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Friday, 13 April 2012

Boundless flattery of leading textbooks

James Robertson of Marks & Clerk has written to the IPKat about an interesting copyright case in the US textbook publishing industry. James writes:
Mr Tibbs liked his textbooks to be
hardcover, his glasses to be big, and
his study-break snack to come squeaking to
him straight from the cages in the biology lab.

Boundless learning Inc (www.boundless.com) are being sued by a number of publishers for copyright infringement of their text books. One of the issues here is not just that there is an allegation of copyright infringement, but rather that Boundless themselves are attracting substantial investment (see their website) and so are clearly presenting a threat to existing publishers. Of itself, competition is nothing to complain about. However, if it relies on copyright infringement then that's something else altogether.

Boundless say on their website:
"Tired of spending thousands on college only to be forced to use educational products that you don't like?
"It’s time for a change. Boundless is built directly for students like you, tailored to each of your courses so that you can ditch the expensive textbook, master the essentials and boost your grade."
That might sound like a bit of marketing hyperbole, and the website has changed since the lawsuit issued (pages deleted etc.; no longer available on Google cache), but the allegation is that (para 4 of the lawsuit):
"Defendant distributes “replacement textbooks” that are created from, based upon, and overwhelmingly similar to Plaintiffs’ textbooks. Defendant generates these “replacement textbooks” by hiring individuals to copy and paraphrase from Plaintiffs’ textbooks. Defendant boasts that they copy the precise selection, structure, organization and depth of coverage of Plaintiffs’ textbooks and then map-in substitute text, right down to duplicating Plaintiffs’ pagination."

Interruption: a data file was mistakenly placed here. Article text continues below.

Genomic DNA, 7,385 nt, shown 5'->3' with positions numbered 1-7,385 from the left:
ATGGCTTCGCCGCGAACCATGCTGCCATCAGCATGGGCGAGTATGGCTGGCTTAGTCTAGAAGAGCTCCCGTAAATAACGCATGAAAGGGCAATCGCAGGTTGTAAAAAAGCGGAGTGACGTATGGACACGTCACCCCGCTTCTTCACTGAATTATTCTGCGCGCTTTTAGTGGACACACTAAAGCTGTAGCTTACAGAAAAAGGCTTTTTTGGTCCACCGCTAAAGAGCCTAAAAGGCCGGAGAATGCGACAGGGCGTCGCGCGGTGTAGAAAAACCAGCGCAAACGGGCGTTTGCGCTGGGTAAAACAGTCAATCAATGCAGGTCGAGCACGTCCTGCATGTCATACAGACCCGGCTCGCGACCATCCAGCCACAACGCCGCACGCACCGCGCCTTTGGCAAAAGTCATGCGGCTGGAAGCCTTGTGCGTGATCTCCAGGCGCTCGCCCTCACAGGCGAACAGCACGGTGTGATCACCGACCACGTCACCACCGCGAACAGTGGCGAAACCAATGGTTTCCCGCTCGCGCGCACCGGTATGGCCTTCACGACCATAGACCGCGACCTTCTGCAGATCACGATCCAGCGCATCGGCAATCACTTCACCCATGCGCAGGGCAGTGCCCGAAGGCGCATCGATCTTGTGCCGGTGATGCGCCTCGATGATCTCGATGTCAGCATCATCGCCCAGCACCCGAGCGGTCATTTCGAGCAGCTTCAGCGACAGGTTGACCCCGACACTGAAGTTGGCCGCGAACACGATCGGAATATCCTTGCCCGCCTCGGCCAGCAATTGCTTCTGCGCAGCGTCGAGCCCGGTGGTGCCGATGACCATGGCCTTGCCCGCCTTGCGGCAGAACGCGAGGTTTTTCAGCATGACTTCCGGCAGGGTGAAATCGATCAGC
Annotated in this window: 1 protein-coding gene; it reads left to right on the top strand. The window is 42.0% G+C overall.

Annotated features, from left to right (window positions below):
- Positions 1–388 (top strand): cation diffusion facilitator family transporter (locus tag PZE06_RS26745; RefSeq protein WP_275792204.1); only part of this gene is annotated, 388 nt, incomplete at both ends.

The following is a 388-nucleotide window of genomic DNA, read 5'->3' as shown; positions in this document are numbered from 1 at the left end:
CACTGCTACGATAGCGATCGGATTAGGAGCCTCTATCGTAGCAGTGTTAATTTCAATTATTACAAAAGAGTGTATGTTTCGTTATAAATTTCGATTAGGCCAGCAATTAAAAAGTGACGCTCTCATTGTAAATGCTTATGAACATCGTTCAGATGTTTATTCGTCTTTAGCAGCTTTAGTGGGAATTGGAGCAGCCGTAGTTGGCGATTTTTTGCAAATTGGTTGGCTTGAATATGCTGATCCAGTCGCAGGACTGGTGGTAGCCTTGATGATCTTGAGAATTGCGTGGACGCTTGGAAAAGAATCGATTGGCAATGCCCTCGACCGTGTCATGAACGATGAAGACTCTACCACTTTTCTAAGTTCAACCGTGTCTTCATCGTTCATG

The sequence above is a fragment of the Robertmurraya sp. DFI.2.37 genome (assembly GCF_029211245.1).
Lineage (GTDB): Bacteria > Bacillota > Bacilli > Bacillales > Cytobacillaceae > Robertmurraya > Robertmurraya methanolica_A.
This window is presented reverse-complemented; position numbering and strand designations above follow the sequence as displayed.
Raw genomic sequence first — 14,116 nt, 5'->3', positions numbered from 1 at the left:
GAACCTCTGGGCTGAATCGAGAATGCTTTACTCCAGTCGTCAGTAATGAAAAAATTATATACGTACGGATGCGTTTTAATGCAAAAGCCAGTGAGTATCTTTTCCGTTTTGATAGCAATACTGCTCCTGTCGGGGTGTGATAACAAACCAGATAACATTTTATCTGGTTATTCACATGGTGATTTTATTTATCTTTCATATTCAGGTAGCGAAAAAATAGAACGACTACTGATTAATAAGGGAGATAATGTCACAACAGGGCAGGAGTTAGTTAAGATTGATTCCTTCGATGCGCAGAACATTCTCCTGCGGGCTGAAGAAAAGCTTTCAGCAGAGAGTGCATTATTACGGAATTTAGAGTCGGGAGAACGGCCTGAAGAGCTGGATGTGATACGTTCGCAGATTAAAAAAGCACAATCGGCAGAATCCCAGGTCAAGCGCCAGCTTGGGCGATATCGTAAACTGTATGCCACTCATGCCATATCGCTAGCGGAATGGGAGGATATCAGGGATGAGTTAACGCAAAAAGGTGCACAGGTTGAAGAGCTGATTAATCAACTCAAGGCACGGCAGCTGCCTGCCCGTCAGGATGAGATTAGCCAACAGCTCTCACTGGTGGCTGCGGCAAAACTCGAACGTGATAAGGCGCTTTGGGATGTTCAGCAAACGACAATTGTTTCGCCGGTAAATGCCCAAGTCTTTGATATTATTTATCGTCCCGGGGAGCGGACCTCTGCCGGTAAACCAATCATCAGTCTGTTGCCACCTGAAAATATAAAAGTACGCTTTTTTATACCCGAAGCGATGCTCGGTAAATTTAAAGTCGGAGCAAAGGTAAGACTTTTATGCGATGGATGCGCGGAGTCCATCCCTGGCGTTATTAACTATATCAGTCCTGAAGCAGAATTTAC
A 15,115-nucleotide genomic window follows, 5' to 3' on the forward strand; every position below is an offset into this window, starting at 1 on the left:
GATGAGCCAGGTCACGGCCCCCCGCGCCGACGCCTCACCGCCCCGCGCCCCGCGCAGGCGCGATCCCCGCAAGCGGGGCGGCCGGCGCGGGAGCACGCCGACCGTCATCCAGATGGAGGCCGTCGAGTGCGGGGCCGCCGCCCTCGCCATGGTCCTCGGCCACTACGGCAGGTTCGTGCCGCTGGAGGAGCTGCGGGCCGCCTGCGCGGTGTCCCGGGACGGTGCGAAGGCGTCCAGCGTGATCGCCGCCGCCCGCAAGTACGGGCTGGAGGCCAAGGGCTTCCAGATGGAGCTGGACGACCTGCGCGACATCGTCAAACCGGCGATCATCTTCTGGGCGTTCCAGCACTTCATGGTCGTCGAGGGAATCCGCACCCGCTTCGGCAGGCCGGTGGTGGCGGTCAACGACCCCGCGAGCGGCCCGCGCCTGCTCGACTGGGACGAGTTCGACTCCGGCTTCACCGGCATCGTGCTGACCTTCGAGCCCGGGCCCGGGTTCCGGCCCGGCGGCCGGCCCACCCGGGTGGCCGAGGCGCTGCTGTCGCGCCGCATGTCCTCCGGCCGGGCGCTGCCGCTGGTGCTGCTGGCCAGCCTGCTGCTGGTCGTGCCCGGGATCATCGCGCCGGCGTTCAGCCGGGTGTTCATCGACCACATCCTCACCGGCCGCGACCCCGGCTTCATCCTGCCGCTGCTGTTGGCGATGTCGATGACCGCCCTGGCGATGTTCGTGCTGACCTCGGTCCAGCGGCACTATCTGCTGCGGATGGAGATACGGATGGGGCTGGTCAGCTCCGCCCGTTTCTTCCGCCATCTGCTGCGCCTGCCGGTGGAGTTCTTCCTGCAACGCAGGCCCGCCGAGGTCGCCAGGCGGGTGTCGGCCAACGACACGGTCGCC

Para 6 of the lawsuit sums it up nicely:
"Notwithstanding its spin about being on the cutting edge, Boundless gets an “F” in originality for deliberately copying the creative, scholarly and aesthetic expression of Plaintiffs and their authors."
Paras 36-48 go into details of the alleged infringing acts, and are a good read. The lawsuit is linked here (pdf). Should be interesting to see how this one progresses.

The IPKat always tries to beat the second law
of thermodynamics by basking in the sun
after a meal and keeping entropy to a minimum
The IPKat agrees that the details of the alleged infringements are a good read. Here's just one. Leading college biology text, Campbell's Biology, used a photo of a bear eating a fish to illustrate the first law of thermodynamics (no need for Wikipedia, gentle readers: it's the law that basically states the law of conservation of energy). To illustrate the second law (in a closed system, entropy increases), Campbell used a photo of a bear running, presumably to indicate that the highly ordered energy of the fish eventually gets pounded out as disordered noise and heat.

Out of the "universe of possible choices" of pictures to illustrate the laws of thermodynamics, Boundless chose the very same subject matter involving a bear, a fish and a lot of pointless running about.

"Cranky, overweight, and nap-prone, Johannes
Brahms exhibited common symptoms of sleep apnea."
Not our words but those of the leading textbook.
Similarly, "sleep apnea" (or apnoea, for the classically trained) is illustrated in Myers’ Psychology with a picture of composer Brahms and a rather unflattering caption (shown right). In its parallel psychology textbook, Boundless also chose a picture of the same composer and mentioned his apnea and his overweight condition.


The IPKat has his own opinion on whether the courts in this part of the world would draw the line between mere idea and protectable expression in such cases, but as always is interested in the views of his readers.

And finally, thanks to James for summarising the case so succinctly.

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